I have recollections that this became a survival Exercise on and off the hill, the Snow chains and shovels were essential as were the land rovers to get to the road heads and snow shoes would have been invaluable. My memory of the first day that it was along hill day even after 40 years’ experience on rescues on the hill in winter this was a hard callout. Teams had no clue where the aircraft had crashed and covered as much ground as possible in the conditions.

On the first day of the Search RAF Leuchars MRT found pieces of wreckage from the Viscount very early in the day a few miles from Ben More Farm.  This was from one of the RAF Leuchars Team Steve Brooks – “Just checked my diary, it was around 6pm when Leuchars arrived having had a puncture on 3 tonne truck along way. It was 10:00am next day at 1500′ that documents from the aircraft were found on Ben More, think it was John Couls group, the search was then more concentrated and by evening more wreckage had been found along with 2 seats and 4 casualties”  Most of the RAF Kinloss team were not recalled and completed their search area in desperate weather.  Communications were very poor in these days, no mobile phones and we just kept going, In a Rescue you always hope to find people alive but it is very rare in an aircraft crash in the mountains. I was exhausted when we got back soaked to the Village Hall where we were updated. The others had moved into the area along with some SAS troops and a civilian party had an even worse day “in desperate conditions” ( these were words rarely used by George Bruce and Taff Tonner the Team Leaders) Small parts of wreckage and papers from the aircraft were found as was the four bodies of the crew. The snow was falling very heavily and they did not have a easy time, the avalanche risk would be very high in the Corrie and it was going to be a difficult recovery of all the casualties. The weather was very bad and the teams had to pull out as darkness and conditions had got even worse, the crew sadly had to be left in situ on the hill. They had died instantly and the crash was not survivable.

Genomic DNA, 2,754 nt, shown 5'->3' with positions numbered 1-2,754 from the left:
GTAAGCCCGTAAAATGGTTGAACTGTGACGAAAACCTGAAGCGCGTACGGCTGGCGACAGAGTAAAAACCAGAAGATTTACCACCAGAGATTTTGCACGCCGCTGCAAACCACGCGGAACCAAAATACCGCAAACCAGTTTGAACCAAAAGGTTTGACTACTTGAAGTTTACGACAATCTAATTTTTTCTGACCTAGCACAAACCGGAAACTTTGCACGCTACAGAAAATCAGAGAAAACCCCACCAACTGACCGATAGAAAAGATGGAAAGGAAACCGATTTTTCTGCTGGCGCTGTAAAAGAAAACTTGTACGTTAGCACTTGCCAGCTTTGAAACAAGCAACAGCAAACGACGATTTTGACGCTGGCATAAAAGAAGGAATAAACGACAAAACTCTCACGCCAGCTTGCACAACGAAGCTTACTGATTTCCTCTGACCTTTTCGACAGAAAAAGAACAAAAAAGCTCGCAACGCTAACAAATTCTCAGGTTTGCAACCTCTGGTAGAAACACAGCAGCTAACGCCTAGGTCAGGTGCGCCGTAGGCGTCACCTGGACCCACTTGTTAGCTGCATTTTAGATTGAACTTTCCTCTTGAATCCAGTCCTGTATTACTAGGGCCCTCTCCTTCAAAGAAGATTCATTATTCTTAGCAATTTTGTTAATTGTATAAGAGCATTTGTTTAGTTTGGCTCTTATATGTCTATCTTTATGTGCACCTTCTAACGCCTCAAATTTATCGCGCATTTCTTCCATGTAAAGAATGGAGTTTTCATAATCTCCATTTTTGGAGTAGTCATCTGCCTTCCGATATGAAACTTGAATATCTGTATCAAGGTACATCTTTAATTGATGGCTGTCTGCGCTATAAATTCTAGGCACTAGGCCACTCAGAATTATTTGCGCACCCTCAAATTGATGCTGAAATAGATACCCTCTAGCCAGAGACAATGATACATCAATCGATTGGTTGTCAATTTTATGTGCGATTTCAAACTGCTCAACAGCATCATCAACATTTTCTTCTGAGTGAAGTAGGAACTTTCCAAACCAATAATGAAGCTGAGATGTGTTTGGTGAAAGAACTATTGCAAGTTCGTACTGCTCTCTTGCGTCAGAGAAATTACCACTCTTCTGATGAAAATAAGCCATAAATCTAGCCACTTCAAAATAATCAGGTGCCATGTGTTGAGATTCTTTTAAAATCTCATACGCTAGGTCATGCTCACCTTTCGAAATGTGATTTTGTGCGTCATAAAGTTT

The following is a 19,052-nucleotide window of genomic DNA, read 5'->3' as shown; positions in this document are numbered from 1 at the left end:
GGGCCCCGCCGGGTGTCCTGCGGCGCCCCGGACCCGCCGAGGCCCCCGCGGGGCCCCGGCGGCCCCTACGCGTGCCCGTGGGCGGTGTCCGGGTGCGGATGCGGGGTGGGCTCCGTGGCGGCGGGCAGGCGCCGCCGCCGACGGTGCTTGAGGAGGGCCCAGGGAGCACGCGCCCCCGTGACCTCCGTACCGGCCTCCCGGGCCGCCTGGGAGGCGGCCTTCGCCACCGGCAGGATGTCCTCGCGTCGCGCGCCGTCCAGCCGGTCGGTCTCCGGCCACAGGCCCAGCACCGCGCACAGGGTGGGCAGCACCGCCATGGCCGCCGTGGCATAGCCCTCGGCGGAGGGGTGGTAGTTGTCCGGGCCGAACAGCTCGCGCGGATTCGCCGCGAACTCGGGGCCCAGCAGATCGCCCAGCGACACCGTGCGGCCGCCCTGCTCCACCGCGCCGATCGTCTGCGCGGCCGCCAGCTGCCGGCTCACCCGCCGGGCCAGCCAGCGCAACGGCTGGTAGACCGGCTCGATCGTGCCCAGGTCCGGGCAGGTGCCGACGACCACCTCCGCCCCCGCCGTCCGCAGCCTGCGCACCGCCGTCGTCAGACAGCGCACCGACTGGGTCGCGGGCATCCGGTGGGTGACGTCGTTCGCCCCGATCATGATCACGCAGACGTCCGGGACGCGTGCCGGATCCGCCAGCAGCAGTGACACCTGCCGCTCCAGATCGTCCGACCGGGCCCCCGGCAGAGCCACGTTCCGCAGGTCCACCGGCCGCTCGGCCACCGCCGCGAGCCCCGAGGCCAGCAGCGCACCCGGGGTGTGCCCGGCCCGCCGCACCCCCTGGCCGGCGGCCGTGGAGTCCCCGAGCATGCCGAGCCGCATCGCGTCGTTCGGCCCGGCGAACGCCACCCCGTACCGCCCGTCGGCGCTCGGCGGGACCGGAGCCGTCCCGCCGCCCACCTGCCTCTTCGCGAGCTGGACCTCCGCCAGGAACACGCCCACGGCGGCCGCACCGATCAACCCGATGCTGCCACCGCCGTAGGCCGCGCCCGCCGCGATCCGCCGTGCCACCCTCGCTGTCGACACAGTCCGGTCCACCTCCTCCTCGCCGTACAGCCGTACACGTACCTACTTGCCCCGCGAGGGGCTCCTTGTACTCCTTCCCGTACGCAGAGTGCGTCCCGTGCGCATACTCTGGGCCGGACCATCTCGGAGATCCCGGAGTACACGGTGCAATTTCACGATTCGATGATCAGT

We arrived back

[/caption]We arrived back at the Hall and got ready for the next day, it had been a long hard day and there was more to come!

To be continued!

About heavywhalley.MBE

Mountain Rescue Specialist. Environmentalist. Spent 37 years with RAF Mountain Rescue and 3 years with a civilian Team . Still an active Mountaineer when body slows, loves the wild places.
This entry was posted in Aircraft incidents, Equipment, Gear, Munros, Weather. Bookmark the permalink.

13 Responses to 1973 – January The Ben More ( Crianlarich) Viscount Crash. Part 1

  1. gpcox says:

    It was sad enough to lose the crew, but then there was danger to the rescue party – a hard way to start a new job!


  2. Al Coy says:

    waiting for part two Heav’s


  3. Louise Campbell says:

    My Dad JC Campbell who is a past member of Kinloss MRT was there. He knows Heavy and Tom McDonald.
    Proud daughter Louise Campbell


  4. Pingback: Viscount Crash on Ben More – Crianlarich – Calum's Road

  5. Hammy Anderson says:

    I remember it well. The snow was up to 3 feet deephh

    Liked by 1 person

  6. Ian McKellar says:

    I remember a telephone call coming through to my late father that evening.. He was the Divisional Police Commander for North and West Stirlingshire. They had been advised of a missing plane and that locals had reported a very low flying aircraft over the village of Fintry, some 40 miles south of the accident scene. The weather only permitted a limited search that night and arrangements were made to send a rescue team out on the Fintry Hills in the morning. However Perthshire Police then confirmed the likely scene was around Crianlarich and the team was stood down.

    Liked by 1 person

  7. Michael Durward says:

    Good evening,

    I would be very interested to see any photos that you may have of these events.



    Liked by 1 person